Providing state-of-the-art equipment
Pioneering robotic surgery
Thanks to donations, Guy’s and St Thomas’ are leading the way in robotic surgery that can be used to treat life-threatening conditions like prostate cancer.
Guy’s and St Thomas’ Charity funded the purchase of an extraordinary piece of equipment that has transformed current surgical practice, called the da Vinci surgical system.
Pioneering robotic surgery
The da Vinci system is equipped with 3D vision that has been enhanced ten times, tiny wrists that operate the knives with no tremor (unlike human hands), and is fed into the body through tiny holes in the skin – removing the need for invasive surgery that could leave severe scarring.
Professor Dasgupta is Professor of Robotic Surgery and Urological Innovation at King’s and Honorary Consultant Urological Surgeon at Guy's and St Thomas'. He and his team were awarded £1.5 million by Guy’s and St Thomas’ Charity in 2004 to take robotic surgery forward.
He says: ‘We needed to be at the forefront of these developments – at that time, everyone was still performing surgery using cuts. We use the da Vinci surgical system, which is amazing.’
Guy’s and St Thomas’ carries out the most robotic surgery in the UK, around 400 cases a year. The majority are prostate operations, but also include bladder and kidney surgery.
Treating prostate cancer
Prostate cancer is the most common cancer in men: roughly 40,000 men are diagnosed with it in the UK each year. This disease is usually treated with a standard radical prostatectomy – having the prostate removed – but this is a complex operation that carries a high risk of incontinence and impotence for the patient.
However, by using a tiny and highly-sensitive robotic instrument, equipped with a 3D high-definition camera and controlled using digital technology, surgeons can remove tumours more effectively. This treatment method reduces the risk of the cancer returning, and there is less chance of potentially life-changing side effects.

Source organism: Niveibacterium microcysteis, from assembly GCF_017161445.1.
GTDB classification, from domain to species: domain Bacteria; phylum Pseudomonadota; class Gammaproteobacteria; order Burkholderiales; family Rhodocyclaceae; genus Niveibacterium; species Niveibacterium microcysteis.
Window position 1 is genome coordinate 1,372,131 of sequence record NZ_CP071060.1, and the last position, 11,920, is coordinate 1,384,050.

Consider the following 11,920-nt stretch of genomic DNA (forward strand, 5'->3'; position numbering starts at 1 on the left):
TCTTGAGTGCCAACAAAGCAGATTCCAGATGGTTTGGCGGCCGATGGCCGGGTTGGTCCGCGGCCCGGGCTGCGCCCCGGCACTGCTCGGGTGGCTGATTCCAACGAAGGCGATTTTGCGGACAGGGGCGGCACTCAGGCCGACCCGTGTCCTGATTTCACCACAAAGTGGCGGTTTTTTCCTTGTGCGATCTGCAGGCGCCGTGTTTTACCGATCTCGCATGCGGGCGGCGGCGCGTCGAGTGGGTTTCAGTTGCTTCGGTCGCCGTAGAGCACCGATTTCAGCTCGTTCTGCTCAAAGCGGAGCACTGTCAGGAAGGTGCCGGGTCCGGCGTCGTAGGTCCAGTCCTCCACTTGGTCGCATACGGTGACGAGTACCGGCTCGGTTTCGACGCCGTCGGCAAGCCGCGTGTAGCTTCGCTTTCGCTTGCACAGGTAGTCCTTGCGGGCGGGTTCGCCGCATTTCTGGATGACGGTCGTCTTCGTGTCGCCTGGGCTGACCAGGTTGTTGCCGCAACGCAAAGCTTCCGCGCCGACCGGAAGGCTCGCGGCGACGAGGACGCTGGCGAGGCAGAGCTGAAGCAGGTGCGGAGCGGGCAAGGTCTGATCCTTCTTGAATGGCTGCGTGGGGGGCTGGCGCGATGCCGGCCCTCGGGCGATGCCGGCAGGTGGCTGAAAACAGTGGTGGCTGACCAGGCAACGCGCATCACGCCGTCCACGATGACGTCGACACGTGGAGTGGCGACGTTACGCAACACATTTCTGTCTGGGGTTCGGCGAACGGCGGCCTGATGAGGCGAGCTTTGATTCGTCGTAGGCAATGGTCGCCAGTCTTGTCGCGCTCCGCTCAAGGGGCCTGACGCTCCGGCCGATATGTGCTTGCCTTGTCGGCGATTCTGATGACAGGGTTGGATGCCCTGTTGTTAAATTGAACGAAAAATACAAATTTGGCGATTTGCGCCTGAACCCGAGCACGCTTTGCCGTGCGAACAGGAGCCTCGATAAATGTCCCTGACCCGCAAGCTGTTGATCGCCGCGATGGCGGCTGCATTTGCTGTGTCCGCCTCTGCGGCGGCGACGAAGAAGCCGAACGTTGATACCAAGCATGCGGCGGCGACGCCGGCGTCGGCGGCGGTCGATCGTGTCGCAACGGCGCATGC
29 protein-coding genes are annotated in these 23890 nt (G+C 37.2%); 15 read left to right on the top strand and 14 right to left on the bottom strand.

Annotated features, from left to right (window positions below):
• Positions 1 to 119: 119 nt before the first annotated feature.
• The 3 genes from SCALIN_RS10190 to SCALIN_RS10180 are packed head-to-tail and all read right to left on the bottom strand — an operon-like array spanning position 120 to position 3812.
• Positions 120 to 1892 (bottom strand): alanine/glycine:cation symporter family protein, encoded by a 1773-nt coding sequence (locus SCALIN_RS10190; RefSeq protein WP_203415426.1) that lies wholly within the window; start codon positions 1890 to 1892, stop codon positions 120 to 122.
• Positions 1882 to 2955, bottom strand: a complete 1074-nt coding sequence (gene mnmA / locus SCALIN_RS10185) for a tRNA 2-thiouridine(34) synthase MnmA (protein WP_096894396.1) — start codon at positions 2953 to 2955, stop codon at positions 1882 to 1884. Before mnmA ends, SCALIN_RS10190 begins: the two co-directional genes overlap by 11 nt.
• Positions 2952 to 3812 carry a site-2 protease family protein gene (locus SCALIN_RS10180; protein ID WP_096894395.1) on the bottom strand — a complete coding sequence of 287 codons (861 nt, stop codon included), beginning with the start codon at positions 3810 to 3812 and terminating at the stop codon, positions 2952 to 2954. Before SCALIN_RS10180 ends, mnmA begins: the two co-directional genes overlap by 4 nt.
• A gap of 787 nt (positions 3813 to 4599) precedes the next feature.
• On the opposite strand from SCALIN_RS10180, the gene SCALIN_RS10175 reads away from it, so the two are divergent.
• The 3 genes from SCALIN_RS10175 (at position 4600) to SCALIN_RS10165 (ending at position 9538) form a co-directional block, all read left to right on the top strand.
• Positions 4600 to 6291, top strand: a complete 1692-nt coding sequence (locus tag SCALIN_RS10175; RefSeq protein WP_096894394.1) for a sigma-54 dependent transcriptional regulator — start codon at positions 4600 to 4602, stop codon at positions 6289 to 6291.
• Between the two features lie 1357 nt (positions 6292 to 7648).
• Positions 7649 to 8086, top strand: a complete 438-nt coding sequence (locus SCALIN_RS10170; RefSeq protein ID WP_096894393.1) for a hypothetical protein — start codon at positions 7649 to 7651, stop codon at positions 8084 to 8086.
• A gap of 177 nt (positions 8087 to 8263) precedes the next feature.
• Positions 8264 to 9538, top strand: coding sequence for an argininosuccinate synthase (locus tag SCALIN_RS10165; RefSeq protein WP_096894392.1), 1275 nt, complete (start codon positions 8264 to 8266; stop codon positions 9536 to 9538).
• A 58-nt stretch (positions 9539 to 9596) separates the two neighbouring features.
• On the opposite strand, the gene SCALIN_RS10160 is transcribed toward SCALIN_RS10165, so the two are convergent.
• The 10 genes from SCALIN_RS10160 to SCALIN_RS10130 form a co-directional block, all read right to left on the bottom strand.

‘For the last ten years, we have pioneered robotic surgery, which improves outcomes for prostate cancer patients,’ says Professor Dasgupta. ‘It’s completely transformed the way we perform surgery for prostate cancer.’
Helping even more patients
And robotic surgery isn’t just used for prostate cancer. Guy’s surgeons use it to remove bladder cancer tumours, perform kidney transplants and carry out plastic surgery procedures.
‘We are now celebrating our 10th year and are the highest volume robotic centre in the country,’ says Professor Dasgupta.
‘And it’s not just urology – we’re multi-disciplinary, so we do paediatrics, kidney transplants, ear, nose, throat and plastic surgery. Our student programme is constantly oversubscribed, and we have a fantastic robotics simulation laboratory on the fourth floor.’
Victoria Borwick, Deputy Mayor of London, says: ‘London is home to some of the world's greatest universities and teaching hospitals and Guy’s and St Thomas’ and King’s College London are at the forefront of cutting-edge robotic surgery. Their treatments and research are leading to improved care for patients in fields such as paediatrics, gynaecology and plastic surgery.’